In 2015, law enforcement officials reported a spike in the number of ransomware attacks. While ransomware intrusions have been around for a number of years, the financial rewards for those who hold a website or network system hostage are significant. In an FBI report, last year’s growth has continued in the first few months of 2016.


The victims of these attacks cover every industrial sector, from businesses small and large to school districts, local and state governments, hospitals and school districts. Even law enforcement agencies have been targets. For the victims of ransomware attacks, the assaults can be catastrophic. Hackers perpetrating these attacks can prevent access to key data, threaten to expose proprietary information, or expose or sell customer data.

Ransomware explained

In a ransomware attack, a hacker gains access to an organization’s computer systems. Typically, an unsuspecting employee clicks on an emailed attachment that appears to be a bill or other official document. In actuality, the attachment installs a malicious software program (malware) onto the computer system. Once embedded, the malware allows a hacker access to critical systems, often giving complete remote control data and access.

Hackers are getting more sophisticated. Today, the malicious code may be placed on a website. When a user with an unsecured or unpatched software program accesses the site, the malware slips inside that user’s computer.

Protecting your organization

The FBI recommends that organizations continue to be vigilant when it comes to safeguarding systems and educating employees. The two areas that the FBI recommends that organizations focus on are:

  • Creating and frequently reviewing a robust business continuity plan that can be deployed in the case of a ransomware attack. Data should be backed up regularly. The backups should be inspected to verify that they maintain their integrity. Backups need to be secured and kept independent from the networks and computers they are backing up.
  • Ensuring employees receive proper awareness training and that prevention controls are in place and comprehensive.

Tips for keeping systems secure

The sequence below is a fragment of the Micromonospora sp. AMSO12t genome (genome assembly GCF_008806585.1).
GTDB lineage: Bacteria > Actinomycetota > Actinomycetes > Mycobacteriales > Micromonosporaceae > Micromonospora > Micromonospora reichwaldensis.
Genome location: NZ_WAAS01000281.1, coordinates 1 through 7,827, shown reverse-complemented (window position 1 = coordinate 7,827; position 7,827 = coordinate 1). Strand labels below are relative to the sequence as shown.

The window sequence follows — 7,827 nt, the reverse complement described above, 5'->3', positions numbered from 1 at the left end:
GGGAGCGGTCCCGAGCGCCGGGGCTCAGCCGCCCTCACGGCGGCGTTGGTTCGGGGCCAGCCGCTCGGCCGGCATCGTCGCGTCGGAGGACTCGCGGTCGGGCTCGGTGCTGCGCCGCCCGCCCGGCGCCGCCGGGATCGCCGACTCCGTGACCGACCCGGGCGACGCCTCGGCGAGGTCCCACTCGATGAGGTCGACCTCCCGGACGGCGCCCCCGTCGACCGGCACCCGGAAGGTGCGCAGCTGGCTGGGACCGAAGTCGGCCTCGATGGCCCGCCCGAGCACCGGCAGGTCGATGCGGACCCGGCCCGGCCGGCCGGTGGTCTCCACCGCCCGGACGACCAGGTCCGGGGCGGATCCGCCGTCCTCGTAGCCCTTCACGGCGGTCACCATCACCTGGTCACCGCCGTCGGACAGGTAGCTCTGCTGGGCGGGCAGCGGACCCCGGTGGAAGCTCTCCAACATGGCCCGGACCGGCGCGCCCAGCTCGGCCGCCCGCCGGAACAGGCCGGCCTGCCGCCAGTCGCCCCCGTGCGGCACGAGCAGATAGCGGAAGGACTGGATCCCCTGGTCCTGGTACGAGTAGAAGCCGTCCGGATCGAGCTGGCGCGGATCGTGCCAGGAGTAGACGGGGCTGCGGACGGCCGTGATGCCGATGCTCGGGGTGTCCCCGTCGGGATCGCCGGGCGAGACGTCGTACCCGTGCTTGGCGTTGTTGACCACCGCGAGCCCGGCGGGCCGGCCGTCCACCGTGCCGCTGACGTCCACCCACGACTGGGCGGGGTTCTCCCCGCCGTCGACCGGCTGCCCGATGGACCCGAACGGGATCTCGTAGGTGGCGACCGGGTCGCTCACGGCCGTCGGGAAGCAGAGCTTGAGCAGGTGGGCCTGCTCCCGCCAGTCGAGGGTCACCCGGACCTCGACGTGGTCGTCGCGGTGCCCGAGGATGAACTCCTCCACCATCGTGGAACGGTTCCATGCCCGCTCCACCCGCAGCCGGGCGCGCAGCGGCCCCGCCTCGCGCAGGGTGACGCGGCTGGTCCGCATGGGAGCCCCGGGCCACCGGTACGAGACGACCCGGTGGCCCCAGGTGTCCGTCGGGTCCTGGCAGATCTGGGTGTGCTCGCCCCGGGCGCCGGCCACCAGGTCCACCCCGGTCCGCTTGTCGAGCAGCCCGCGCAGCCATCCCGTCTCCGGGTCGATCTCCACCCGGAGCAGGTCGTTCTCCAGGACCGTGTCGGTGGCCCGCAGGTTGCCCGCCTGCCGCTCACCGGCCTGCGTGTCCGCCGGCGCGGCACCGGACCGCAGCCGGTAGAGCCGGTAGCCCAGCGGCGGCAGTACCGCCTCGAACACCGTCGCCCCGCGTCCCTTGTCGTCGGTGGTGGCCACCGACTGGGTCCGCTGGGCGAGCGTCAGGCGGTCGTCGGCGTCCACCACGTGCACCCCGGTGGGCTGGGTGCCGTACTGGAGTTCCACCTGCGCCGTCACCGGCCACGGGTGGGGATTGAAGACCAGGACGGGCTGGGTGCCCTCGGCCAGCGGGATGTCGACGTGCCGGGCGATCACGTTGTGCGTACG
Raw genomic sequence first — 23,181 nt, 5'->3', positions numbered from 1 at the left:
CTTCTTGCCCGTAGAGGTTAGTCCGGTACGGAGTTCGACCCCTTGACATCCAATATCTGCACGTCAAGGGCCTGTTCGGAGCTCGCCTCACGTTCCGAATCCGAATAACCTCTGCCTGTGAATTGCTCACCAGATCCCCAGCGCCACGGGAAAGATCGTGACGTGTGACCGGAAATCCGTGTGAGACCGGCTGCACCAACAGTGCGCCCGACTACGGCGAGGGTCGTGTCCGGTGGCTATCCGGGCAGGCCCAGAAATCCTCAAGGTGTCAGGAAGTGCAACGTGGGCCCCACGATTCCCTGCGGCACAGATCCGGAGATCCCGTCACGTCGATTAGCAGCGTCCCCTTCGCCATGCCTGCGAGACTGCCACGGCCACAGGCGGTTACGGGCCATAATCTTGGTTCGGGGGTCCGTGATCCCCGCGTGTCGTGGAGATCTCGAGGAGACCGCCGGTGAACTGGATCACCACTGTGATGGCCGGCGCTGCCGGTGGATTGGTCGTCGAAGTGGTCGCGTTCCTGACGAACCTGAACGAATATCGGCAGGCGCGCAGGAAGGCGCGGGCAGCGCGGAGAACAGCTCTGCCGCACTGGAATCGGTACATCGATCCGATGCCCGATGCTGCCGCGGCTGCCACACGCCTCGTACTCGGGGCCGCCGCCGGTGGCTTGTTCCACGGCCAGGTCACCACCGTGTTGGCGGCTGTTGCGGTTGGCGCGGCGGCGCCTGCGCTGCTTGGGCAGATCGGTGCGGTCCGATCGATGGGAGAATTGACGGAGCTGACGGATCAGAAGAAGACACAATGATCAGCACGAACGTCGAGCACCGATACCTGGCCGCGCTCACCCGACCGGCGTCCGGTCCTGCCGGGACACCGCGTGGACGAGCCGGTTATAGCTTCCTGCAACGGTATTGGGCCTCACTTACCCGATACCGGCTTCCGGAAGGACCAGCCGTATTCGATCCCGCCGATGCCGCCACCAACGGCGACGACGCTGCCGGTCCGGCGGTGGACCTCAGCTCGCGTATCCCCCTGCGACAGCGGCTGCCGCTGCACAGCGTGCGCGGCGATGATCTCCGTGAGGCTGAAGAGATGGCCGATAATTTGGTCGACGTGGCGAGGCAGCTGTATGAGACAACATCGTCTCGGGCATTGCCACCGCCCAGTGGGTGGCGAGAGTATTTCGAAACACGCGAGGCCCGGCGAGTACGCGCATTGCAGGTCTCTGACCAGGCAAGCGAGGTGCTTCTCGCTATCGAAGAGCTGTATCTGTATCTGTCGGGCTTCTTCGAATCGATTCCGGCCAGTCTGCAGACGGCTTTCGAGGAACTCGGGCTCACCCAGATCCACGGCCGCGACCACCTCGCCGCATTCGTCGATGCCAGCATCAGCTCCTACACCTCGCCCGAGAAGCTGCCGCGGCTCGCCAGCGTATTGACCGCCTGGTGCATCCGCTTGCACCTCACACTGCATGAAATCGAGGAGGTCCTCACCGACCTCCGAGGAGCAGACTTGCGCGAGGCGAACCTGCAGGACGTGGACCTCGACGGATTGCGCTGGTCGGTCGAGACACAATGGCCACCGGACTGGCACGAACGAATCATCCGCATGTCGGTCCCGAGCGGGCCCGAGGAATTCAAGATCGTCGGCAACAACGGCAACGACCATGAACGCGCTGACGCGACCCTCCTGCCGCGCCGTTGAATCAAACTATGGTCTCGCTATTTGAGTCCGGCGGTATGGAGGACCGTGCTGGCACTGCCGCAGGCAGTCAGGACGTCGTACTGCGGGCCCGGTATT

The FBI has released the following tips that are applicable for organizations, employees and individual computer users:

  • Be sure that employees understand what ransomware is and what role they play in keeping the organization’s data and computer network systems protected.
  • All software, firmware and operating systems should be patched on desktop and digital devices (including smartphones, tablets and laptops). A centralized network patch management system can make the coordination of these efforts easier in large organizations.
  • Confirm that anti-malware and antivirus settings are deployed to automate all updates and to continually conduct system and device scans.
  • Have very clear access and authorization procedures in place. Do not provide administrative access to employees unless absolutely necessary. Administrator accounts should be used sparingly.
  • Access controls should be configured so that shared permissions for directories, files and networks are restricted. The default settings should be “read-only” access to essential files, with limited permissions for write access to critical files and directories.
  • Macro scripts in office files should be disabled when sent over email.
  • Software restriction policies should be created or other controls implemented that prevent the execution, especially in the common locations where ransomware lurks, such as temporary folders used by the most common web browsers.

The FBI encourages any organizations that believe they have been a victim of a ransomware attack to report the issue to the agency’s Internet Crime Complaint Center.

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